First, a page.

The Barefoot Investor

I love reading books on finances, so I read The Barefoot Investor by Scott Pape. I did not realize this was a financial book by an Australian author and for an Australian audience. Still, the author presented an overall great plan for personal finances.

  1. Schedule a monthly date night
    Spending time with your family and friends is a direct predictor of well-being – one of the best things for your relationship

    • Your most powerful financial asset is not your home or car: it is your ability to earn an income.
    • You can live like a multimillionaire today by cutting back on meaningless crap and diverting your spending to the little luxuries you use every day.
    • ┬áSet up Bank Accounts – Share accounts with spouse – Have an agreement on amount to spend on whatever ($400 in book).
      1. Account #1: Daily Expenses (High interest/no-fee online checking account) – everyday transaction account
        1. Account #2: Smile (High interest/no-fee online savings account) – link to Daily Expenses
          – For big goals – vacations, etc
        2. Account #3: Fire Extinguisher (High interest/no-fee online savings account) – link to Daily Expenses
          – Set up automatic transfer with each income in
      2. Account #4: Splurge (High interest/no-fee online checking account) – everyday transaction account
        – Account to spend money on things that make you feel good (shoes, booze, lattes, whatever)
        – Set up automatic transfer with each income in
      3. Account #5: Mojo (High interest/no-fee on-line savings account from a different bank) – Emergency Account
        – Insurance:
    • Only insure against things that can kill you financially
      1. Choose a higher excess (deductible)
      2. Don’t automatically pay your insurance premium each year
    • How to increase income:
      • Make a commitment to earn more than last year
      • Do your homework:
        • Look at your position description from your boss’s point of view
        • Write down 3 fundamental tasks
        • Set an ambitious goal for each task over the next 12 months
        • Take control of your performance review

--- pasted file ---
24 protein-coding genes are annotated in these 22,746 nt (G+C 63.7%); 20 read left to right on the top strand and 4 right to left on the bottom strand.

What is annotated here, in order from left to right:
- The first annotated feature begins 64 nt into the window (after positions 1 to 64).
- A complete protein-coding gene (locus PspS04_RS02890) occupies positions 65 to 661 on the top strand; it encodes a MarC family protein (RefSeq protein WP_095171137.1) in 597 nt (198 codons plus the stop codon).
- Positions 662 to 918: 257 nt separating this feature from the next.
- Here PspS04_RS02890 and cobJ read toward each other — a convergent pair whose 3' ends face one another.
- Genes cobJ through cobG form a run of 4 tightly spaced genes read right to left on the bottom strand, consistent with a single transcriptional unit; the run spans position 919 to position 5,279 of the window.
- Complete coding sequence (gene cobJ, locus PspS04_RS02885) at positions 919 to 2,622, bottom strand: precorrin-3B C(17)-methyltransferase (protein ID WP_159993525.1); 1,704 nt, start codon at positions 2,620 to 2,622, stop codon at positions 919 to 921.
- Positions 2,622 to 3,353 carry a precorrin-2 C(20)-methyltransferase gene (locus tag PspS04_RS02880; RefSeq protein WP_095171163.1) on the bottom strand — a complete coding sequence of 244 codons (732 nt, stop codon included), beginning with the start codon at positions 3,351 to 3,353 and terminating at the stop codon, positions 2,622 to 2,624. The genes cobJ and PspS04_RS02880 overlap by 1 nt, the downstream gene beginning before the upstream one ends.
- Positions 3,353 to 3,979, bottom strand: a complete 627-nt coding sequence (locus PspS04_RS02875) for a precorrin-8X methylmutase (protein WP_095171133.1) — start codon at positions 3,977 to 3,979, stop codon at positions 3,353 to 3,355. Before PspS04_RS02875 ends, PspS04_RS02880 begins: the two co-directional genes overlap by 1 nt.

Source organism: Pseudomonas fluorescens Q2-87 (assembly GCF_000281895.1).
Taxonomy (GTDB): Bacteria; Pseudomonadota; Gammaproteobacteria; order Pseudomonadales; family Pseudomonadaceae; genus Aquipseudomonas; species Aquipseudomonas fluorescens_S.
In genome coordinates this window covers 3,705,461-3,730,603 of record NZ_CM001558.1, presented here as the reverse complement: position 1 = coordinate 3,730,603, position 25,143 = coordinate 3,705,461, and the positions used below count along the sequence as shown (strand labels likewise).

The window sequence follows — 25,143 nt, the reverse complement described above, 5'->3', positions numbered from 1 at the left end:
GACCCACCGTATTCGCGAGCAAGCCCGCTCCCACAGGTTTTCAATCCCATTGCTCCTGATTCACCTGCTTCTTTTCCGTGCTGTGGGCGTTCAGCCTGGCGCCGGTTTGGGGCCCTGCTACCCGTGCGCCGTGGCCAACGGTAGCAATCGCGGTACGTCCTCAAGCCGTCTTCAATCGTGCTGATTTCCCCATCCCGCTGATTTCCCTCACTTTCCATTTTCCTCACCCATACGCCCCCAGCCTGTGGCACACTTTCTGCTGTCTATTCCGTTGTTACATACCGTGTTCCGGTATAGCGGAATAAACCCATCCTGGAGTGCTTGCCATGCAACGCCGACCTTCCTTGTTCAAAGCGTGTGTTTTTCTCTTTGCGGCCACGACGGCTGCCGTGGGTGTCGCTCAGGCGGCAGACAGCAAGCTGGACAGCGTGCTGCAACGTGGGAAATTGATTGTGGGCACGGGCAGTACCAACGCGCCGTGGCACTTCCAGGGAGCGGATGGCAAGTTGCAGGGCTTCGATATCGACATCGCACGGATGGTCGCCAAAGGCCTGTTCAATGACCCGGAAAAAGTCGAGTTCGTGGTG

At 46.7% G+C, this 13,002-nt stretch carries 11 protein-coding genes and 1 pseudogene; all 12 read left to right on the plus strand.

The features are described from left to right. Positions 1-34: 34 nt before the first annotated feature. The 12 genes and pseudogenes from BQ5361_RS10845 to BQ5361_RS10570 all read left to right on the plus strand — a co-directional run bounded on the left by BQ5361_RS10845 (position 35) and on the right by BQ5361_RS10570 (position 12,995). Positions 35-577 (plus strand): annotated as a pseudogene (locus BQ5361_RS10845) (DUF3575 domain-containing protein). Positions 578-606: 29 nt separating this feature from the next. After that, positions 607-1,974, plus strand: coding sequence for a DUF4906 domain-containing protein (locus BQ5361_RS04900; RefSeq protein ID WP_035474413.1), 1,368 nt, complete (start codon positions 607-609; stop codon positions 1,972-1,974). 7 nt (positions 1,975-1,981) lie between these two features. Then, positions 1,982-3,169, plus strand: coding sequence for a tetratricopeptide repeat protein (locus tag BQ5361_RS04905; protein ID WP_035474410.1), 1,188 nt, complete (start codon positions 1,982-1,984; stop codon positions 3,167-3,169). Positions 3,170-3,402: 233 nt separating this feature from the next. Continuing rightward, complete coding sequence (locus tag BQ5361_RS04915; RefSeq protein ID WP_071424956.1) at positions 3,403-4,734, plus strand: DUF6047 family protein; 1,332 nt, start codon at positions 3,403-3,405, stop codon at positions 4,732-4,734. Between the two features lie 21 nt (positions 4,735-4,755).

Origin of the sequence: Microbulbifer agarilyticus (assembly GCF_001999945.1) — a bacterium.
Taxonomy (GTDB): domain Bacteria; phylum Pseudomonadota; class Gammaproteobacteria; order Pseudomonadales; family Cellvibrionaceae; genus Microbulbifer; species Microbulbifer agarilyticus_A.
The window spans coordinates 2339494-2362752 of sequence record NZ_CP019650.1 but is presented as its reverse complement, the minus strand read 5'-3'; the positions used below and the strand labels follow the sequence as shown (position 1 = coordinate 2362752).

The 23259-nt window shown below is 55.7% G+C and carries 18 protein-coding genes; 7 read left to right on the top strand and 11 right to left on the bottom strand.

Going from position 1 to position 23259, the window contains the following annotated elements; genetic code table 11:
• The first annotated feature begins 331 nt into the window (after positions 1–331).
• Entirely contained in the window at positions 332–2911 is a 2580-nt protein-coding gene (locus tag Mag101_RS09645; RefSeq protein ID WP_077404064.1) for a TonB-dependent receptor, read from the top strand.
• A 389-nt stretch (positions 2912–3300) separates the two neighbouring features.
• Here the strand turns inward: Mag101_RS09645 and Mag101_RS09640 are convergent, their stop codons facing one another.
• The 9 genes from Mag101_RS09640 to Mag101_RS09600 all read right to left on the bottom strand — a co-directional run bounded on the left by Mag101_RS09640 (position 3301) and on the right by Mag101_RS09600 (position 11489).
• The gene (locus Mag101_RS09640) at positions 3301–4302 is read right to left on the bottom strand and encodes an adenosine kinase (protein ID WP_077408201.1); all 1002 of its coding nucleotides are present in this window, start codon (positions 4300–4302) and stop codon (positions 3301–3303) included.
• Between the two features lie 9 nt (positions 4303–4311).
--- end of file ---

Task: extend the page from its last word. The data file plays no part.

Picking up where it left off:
• Present your list of prioritized tasks and goals and ask for feedback
        • Put goals on a calendar
        • Casually follow-up with your boss over the next 12 months
      • Get a side income – Freelance
  2. Set up your buckets
    1. Blow Bucket (Daily Expenses, occasional splurge and some extra cash to fight financial fires) – Deposit Income here
      • Live off 60% of your income – goes into Daily Expenses account
        • Housing (30%)
        • Utilities (5-10%)
        • Transportation (5-10%)
        • Insurance (5%)
        • Food (5-10%)
      • 10% goes into Splurge account
      • 10% goes into Smile account (ballpark figure – budget for it and adjust living expenses to make it work
      • 20% goes into Fire Extinguisher account
    2. Mojo Bucket (Safety money)\
      • Set up initially with $2000
    3. Grow Bucket (To build long-term wealth and total security) – Investments/Retirement
      • 9.5% of wages in Australia
      • Use plain Jane index-tracking funds
      • Property investments
      • Retirement accounts
      • General Investments
  3. Domino your debts – Debt is slavery
    1. Car loan
      • Get rid of it – don’t pay interest on something that’s rapidly falling in value
    2. Credit card balances
      • Pay off the smallest balance first
    3. Domino 1: Calculate
      • Line up all your debts other mortgage
    4. Domino 2: Negotiate
    5. Domino 3: Eliminate
      • Cut up cards
    6. Domino 4: Detonate
      • Financial fire – Use Fire Extinguisher account (20% of take home income)
      • Pay the smallest completely off first
    7. Domino 5: Celebrate!
  4. Buy your home
    • Save for a deposit – 20% down
    • No mortgage insurance (PMI)
    • Use the Fire Extinguisher account
    • Always borrow less than the bank will lend you
  5. Increase your retirement investment to 15%
  6. Boost your Mojo account to 3 months
    • Use the Fire Extinguisher account
  7. Get the banker off your back
    • Use the Fire Extinguisher account
    • Two ways to pay off your mortgage more quickly:
      • Lower your interest rate
      • Make extra repayments
  8. Nail your retirement number
    • You do not need a million dollars to retire
    • At a minimum you needs a paid-off home and 250K for couples in Australia’s Super (Probably like Roth IRA in USA)
    • Comfortable retirement which AFSA says costs $60,262/yr for couples and $42,764 for singles
    • How to do it:
      1. Pay off your home
      2. Get the age pension of $33,573/yr (per couple). The $250 in Super allows for tax-free income of $12,500/yr
      3. Never, ever retire
        • You can change your job, but just keep working
    • As you retire (3 years before retiring) :
      • Mojo bucket goes from 3 months to 3-5 years:
      • Fire extinguisher into maxing out pre-tax super contributions (Grow bucket)
      • Invest into cash or fixed interest – not shares
  9. Leave a legacy
    • Legacy Folder:
      • Advisors: write all contact details of accountant, lawyers, stockbrokers, and other professionals
      • Bank Accounts: Include all account details and passwords and any outstanding loans
      • Investments: Print off latest share portfolio
      • Insurance policies: Include all policies
      • Funeral instructions
      • Personal documents: Include birth certificates, marriage certificates, drivers license copy,
      • passport, etc
      • Passwords: Be comprehensive
      • Up to date Will: Name executor and enduring power of attorney